The Keogh plan is a retirement plan that offers tax relief for small business owners who want to save for retirement. It is a very simple plan that consists of trust and a savings option for the business owner. Instead of contributing to an already confusing assortment of retirement accounts, they can contribute to a Keogh plan account which then goes into a trust account for later distribution when the owner retires.
Table of Contents
- What is a Keogh Plan?
- Types of Keogh Plans
- Advantages and Disadvantages of Keogh Plans
- Keogh Plan Rollover Rules & Limitations
- Keogh Plan vs. SEP vs. Solo 401k vs. Other Retirement Accounts
- What Types of Gold Can You Invest In Via a Keogh Plan?
- Benefits of a Keogh to IRA Rollover
- Who Can Have a Keogh?
What is a Keogh Plan?
The Keogh plan is a tax-saving vehicle that allows the company to contribute to an account on behalf of the owner. Up to 25% of the compensation paid to the business owner is contributed to the account tax-free by the company. If both owners are over the age of 50, they can each set aside up to an additional $6000 tax-free.
How Does Keogh Plan Work?
Keogh plans are very flexible and can be used in any situation where you are self-employed, the only stipulations being that your business must make under a certain amount per year and you cannot have employees. Self-employed individuals such as sole proprietors can use Keogh plans whether or not they hire employees, and the small business owner can also employ employees. It’s important to note that if your business employs anyone other than yourself, you cannot have a Keogh plan. The law states that the maximum annual amount of compensation on which contributions can be drawn for the Keogh account is $270,000. The limit, however, does not apply to owners over the age of 50. When owner-employees utilize a Keogh plan, the company they work for contributes a portion of their pay into the plan on their behalf. The plan is then held in a trust and only the amounts designated by the participants are invested. In some cases, 100 percent of an owner’s pay can go into his Keogh plan.
Types of Keogh Plans
Defined Contribution Plans
Defined benefit plans are also available for self-employed individuals and business owners with no employees other than themselves. With defined contribution plans, the contributions are directly made to an investment portfolio rather than a specific monthly payment as in the case of a defined benefit plan. Employers must contribute at least as much as the maximum set by the Internal Revenue Service. Defined contribution plans are similar to the retirement accounts that many private-sector employees accrue from their companies. The older you are, the more control you have over your retirement money and how it is handled. Keogh plans can be utilized by both small and large businesses alike.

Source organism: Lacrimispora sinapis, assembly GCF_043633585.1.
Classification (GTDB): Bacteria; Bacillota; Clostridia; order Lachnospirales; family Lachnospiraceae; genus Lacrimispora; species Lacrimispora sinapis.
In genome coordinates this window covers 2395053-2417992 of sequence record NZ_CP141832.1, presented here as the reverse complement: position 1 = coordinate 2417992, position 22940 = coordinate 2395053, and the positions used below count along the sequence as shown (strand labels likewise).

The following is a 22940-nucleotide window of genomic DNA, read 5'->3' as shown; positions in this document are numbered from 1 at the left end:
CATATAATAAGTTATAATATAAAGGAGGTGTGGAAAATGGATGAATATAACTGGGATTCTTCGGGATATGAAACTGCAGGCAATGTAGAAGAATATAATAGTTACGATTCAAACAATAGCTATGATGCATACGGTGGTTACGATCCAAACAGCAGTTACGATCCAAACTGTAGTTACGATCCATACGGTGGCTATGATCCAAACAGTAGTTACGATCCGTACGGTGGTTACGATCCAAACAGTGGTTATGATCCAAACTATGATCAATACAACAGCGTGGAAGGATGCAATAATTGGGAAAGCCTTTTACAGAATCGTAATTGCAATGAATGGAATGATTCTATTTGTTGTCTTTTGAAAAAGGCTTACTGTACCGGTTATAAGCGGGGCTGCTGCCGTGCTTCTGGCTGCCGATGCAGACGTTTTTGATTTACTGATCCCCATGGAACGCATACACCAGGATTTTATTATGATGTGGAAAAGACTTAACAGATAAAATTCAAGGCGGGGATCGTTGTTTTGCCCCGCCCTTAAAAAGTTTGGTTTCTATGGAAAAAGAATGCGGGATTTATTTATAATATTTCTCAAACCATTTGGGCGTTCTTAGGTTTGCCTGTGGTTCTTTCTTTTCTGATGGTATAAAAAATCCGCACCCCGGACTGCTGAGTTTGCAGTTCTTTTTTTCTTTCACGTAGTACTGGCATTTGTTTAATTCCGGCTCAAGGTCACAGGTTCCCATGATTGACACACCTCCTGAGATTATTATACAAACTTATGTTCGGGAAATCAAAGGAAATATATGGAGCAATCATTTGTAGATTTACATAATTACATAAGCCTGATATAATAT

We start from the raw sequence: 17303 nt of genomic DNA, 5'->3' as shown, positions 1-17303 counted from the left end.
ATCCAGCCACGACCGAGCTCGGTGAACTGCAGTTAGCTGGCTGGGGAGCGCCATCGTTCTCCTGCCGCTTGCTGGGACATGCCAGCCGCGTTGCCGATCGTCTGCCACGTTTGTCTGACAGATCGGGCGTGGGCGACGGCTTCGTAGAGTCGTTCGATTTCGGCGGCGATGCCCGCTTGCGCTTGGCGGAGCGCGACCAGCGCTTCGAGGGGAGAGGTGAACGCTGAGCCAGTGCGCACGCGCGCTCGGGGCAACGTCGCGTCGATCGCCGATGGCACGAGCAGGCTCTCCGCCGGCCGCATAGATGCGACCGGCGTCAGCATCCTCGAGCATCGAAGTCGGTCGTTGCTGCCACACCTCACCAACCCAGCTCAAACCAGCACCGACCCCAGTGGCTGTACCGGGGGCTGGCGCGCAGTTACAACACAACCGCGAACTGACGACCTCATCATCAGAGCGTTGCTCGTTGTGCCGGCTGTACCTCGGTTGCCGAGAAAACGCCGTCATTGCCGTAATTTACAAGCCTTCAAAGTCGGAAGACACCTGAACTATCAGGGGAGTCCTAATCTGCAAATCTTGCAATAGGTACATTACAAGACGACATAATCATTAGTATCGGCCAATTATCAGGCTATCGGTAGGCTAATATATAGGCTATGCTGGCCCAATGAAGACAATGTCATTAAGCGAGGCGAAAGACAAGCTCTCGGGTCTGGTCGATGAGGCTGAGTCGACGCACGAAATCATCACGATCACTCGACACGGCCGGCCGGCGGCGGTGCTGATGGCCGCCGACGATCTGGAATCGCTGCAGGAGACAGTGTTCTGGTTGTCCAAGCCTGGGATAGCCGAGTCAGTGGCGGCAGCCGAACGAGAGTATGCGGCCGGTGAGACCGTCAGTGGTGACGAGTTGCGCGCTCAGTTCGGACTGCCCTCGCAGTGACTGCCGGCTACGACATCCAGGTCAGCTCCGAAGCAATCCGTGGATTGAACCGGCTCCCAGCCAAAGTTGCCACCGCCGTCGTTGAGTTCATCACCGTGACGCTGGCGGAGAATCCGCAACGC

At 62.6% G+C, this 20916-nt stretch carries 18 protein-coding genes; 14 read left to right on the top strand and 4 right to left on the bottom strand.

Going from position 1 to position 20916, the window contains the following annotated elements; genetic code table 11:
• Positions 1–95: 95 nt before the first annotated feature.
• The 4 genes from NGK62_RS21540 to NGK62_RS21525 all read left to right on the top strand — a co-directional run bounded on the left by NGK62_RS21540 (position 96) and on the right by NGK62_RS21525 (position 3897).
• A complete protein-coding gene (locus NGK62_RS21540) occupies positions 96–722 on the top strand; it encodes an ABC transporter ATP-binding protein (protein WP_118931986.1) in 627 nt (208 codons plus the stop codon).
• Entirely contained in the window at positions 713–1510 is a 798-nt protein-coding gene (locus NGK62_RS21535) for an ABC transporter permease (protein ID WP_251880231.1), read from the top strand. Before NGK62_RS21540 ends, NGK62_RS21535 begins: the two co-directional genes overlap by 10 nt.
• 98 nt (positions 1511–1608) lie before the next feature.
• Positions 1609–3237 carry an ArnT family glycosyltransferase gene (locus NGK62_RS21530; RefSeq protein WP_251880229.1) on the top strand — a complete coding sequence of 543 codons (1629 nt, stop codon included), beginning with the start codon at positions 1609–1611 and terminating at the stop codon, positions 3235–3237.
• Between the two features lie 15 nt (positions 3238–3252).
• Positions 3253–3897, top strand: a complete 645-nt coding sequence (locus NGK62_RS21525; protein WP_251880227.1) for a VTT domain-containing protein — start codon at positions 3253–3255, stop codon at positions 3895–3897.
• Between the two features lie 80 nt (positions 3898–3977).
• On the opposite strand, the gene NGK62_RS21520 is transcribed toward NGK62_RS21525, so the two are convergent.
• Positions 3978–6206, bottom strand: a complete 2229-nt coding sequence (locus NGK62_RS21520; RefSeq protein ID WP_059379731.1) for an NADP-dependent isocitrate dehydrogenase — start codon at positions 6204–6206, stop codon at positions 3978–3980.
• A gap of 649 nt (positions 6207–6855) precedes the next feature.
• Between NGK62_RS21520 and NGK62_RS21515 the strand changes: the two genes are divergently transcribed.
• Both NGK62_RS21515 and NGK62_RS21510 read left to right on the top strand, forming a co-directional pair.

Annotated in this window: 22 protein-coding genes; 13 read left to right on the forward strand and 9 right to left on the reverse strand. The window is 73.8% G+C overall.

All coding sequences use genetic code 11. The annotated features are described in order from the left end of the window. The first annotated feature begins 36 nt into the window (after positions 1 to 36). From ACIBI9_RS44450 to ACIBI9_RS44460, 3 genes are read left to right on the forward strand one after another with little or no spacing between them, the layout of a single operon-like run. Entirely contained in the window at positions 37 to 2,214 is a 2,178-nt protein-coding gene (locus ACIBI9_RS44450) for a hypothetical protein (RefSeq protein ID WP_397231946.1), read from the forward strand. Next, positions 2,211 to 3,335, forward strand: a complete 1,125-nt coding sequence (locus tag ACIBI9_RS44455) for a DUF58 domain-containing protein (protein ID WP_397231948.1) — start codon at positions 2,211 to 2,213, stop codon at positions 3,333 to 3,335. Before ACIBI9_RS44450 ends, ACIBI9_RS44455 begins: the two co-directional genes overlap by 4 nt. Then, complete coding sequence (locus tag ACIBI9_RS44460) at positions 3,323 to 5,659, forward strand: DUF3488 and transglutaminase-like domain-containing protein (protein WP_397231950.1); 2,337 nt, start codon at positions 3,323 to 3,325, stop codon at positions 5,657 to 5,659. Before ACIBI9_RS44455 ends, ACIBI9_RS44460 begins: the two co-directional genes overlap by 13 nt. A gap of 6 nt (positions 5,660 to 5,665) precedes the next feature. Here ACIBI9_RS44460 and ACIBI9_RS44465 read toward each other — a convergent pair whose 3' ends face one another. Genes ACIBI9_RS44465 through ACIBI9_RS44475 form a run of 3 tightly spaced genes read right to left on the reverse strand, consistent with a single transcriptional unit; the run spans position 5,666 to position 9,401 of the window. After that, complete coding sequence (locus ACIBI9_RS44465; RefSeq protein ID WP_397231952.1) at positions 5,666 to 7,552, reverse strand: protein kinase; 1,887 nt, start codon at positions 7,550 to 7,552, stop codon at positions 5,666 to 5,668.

Defined Benefit Plans
The most important distinction between defined benefit and defined contribution plans is the payout made to the owner. With a defined benefit plan, account balances are calculated based on annual contributions and interest earned as opposed to defined contribution plans where the payout is made up of contributions, earnings, and the appreciation in the account’s assets.
The annual payout is then given to the owner every year for the rest of their life. Defined benefit plans may also include a death benefit that pays out to your beneficiaries should you pass away.
Advantages and Disadvantages of Keogh Plans
Advantages of Keogh Plans
- Self-employment retirement plan available to business owners who have no employees
- Funds can be invested in almost any type of investment
Disadvantages of Keogh Plans
- More complex and require more management than profit-sharing plans, SIMPLE IRA,or SEP-IRA plans
- Contributions are based on self-employment income and must be made every year
Keogh Plan Rollover Rules & Limitations
Money that has been put into Keogh plans is not subject to tax until it is withdrawn. A rollover is a distribution or transfer of funds from one qualified retirement plan to another. Generally, the most money that can be rolled over to an IRA is limited to the number of contribution limits.
If you have participated in a Keogh plan, you may be able to roll your assets over into a traditional or Roth IRA. This can be accomplished by having the trustee of your Keogh plan send the assets to your bank or by requesting a check made out to you from the Keogh plan and depositing it into your checking account. You will then be able to submit paperwork to open an IRA with your bank or with a brokerage firm that holds IRAs.
Check with each institution to see what the requirements are and how much they charge for their services. If you choose the brokerage firm route, as soon as they receive the checks or wire instructions for the rollover, they can set up your IRA. Time is of the essence though because you have 60 days to deposit the money from your Keogh into an IRA. Also, some banks will only allow a 90-day window. Your Keogh plan should be able to provide you with a check that can be deposited into your bank account within 24 hours.
Keogh Plan vs. SEP vs. Solo 401k vs. Other Retirement Accounts